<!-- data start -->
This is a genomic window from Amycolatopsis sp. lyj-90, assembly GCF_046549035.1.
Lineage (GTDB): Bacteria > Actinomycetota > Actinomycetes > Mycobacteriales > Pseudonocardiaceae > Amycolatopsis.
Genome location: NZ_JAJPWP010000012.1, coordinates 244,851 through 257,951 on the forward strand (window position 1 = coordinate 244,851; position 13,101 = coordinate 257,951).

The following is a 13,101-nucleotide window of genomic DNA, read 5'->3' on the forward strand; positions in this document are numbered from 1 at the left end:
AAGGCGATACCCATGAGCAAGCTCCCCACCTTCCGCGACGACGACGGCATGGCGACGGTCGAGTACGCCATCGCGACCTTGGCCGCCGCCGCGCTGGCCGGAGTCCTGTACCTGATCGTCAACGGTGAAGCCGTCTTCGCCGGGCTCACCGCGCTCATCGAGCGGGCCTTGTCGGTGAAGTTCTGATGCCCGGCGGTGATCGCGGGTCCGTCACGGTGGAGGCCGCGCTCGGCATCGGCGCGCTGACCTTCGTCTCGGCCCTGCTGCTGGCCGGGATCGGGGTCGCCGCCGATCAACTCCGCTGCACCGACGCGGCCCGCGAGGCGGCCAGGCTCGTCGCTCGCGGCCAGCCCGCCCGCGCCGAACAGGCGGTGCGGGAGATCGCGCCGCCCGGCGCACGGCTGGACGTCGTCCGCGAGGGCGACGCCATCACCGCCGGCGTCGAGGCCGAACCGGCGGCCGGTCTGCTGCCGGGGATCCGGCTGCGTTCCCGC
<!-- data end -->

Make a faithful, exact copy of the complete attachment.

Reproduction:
This is a genomic window from Amycolatopsis sp. lyj-90, assembly GCF_046549035.1.
Lineage (GTDB): Bacteria > Actinomycetota > Actinomycetes > Mycobacteriales > Pseudonocardiaceae > Amycolatopsis.
Genome location: NZ_JAJPWP010000012.1, coordinates 244,851 through 257,951 on the forward strand (window position 1 = coordinate 244,851; position 13,101 = coordinate 257,951).

The following is a 13,101-nucleotide window of genomic DNA, read 5'->3' on the forward strand; positions in this document are numbered from 1 at the left end:
AAGGCGATACCCATGAGCAAGCTCCCCACCTTCCGCGACGACGACGGCATGGCGACGGTCGAGTACGCCATCGCGACCTTGGCCGCCGCCGCGCTGGCCGGAGTCCTGTACCTGATCGTCAACGGTGAAGCCGTCTTCGCCGGGCTCACCGCGCTCATCGAGCGGGCCTTGTCGGTGAAGTTCTGATGCCCGGCGGTGATCGCGGGTCCGTCACGGTGGAGGCCGCGCTCGGCATCGGCGCGCTGACCTTCGTCTCGGCCCTGCTGCTGGCCGGGATCGGGGTCGCCGCCGATCAACTCCGCTGCACCGACGCGGCCCGCGAGGCGGCCAGGCTCGTCGCTCGCGGCCAGCCCGCCCGCGCCGAACAGGCGGTGCGGGAGATCGCGCCGCCCGGCGCACGGCTGGACGTCGTCCGCGAGGGCGACGCCATCACCGCCGGCGTCGAGGCCGAACCGGCGGCCGGTCTGCTGCCGGGGATCCGGCTGCGTTCCCGC